It's fall now, and there is so much to do that is more fun than paying your bills. Wouldn't you rather carve pumpkins, shop for new turtlenecks, or take the kids for a drive to see the changing leaves? Why not set up your money tasks so that they are off your to-do list PLUS make some bonus money while doing it?
Today I broke up with my gold credit card. We had been together since I got out of university. Things had been going well until I found out that it was all about him and not me. What I had been promised wasn't what I was getting in this relationship, and when I found out -- I kicked him to the curb.
Investing in ETFs with the help of a robot or on your own is a great way to get a toe into the market. It could be a great option for the millions of millennials who are interested in "setting it and forgetting" it. More and more millennials go online to get Ubers, pizza, dates, and entertainment -- why not also have your money managed that way too?
The average Canadian comes out of school with around $27,000 worth of debt and, based on an entry level job, the monthly payment will take up a significant amount of your disposable income. When I graduated, I traveled Europe for three months and then bought my first condo. It was all because of the steps I had taken when I was in school. Make sure that you sow the seeds of your financial success now.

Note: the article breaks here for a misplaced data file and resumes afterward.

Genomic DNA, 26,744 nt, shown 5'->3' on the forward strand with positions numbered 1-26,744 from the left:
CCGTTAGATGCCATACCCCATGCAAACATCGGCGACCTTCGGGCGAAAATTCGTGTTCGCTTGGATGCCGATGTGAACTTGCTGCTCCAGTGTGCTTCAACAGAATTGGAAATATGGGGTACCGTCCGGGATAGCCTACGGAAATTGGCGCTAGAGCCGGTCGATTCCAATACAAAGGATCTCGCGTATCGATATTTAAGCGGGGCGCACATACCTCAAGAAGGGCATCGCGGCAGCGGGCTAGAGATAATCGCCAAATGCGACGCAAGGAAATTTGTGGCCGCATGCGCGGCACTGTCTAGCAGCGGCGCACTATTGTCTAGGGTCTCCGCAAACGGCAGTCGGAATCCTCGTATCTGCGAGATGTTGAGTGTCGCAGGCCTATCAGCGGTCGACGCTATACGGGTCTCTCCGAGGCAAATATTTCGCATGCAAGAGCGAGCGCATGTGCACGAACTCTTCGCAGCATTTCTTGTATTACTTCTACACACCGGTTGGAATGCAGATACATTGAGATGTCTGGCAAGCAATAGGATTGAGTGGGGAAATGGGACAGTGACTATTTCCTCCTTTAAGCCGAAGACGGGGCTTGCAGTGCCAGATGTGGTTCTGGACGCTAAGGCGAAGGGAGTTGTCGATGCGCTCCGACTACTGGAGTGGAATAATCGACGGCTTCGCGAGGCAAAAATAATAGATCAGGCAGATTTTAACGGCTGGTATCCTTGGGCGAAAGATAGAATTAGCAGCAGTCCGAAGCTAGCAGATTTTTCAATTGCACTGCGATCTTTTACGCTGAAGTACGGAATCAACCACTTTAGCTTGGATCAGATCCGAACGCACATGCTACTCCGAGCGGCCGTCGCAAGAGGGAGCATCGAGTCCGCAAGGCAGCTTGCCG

Since debt became super cheap after the Great Recession, we all have taken on a ton of of it. Nationally we have an average of $27,000 in non-mortgage debt -- and $190,000 in mortgage debt. Here is how we all can get rid of our debt in 10 years so we can enjoy our retirements and our lives debt-free.
Like many Canadian teens, I grew up not learning about basic household budgeting, so when I went to university for the first time I was a little lost. I made mistakes. I got into debt. I spent more than I had. Then I realized how hard it was to pay off debt on an entry-level salary, and I got smart about my finances.
The post-secondary years are the ideal time to lock in great habits and fill any gaps in your children's financial education. Regardless of whether there are savings set aside or loans to be taken, managing the dollars matters. It's our young people who gain the most from good advice as they take on increased responsibility.
Canadians are feeling the penny pinch. According to a whopping 43 per cent of Canadian parents view back-to-school as a financial burden on their families. To help ease the pain class is in session and with a little savvy spending from my top five tips, your dollar will be stretching further this season!
On the surface it seems like a fabulous idea: Carve out a portion of your home, rent it out and use the rental income to pay your mortgage. You get to live basically "rent free" while at the same time reaping the tax benefits of writing off some of the costs associated with accommodating a rental apartment in your home.
These five lessons made me a personal finance expert and provided the foundation for an awesome life. Money is a fuel for all the things that you want to be do in life and being smart with it makes things easier. Get your kids to understand and love money as soon as you can. Hard work and mastering money will take them the distance.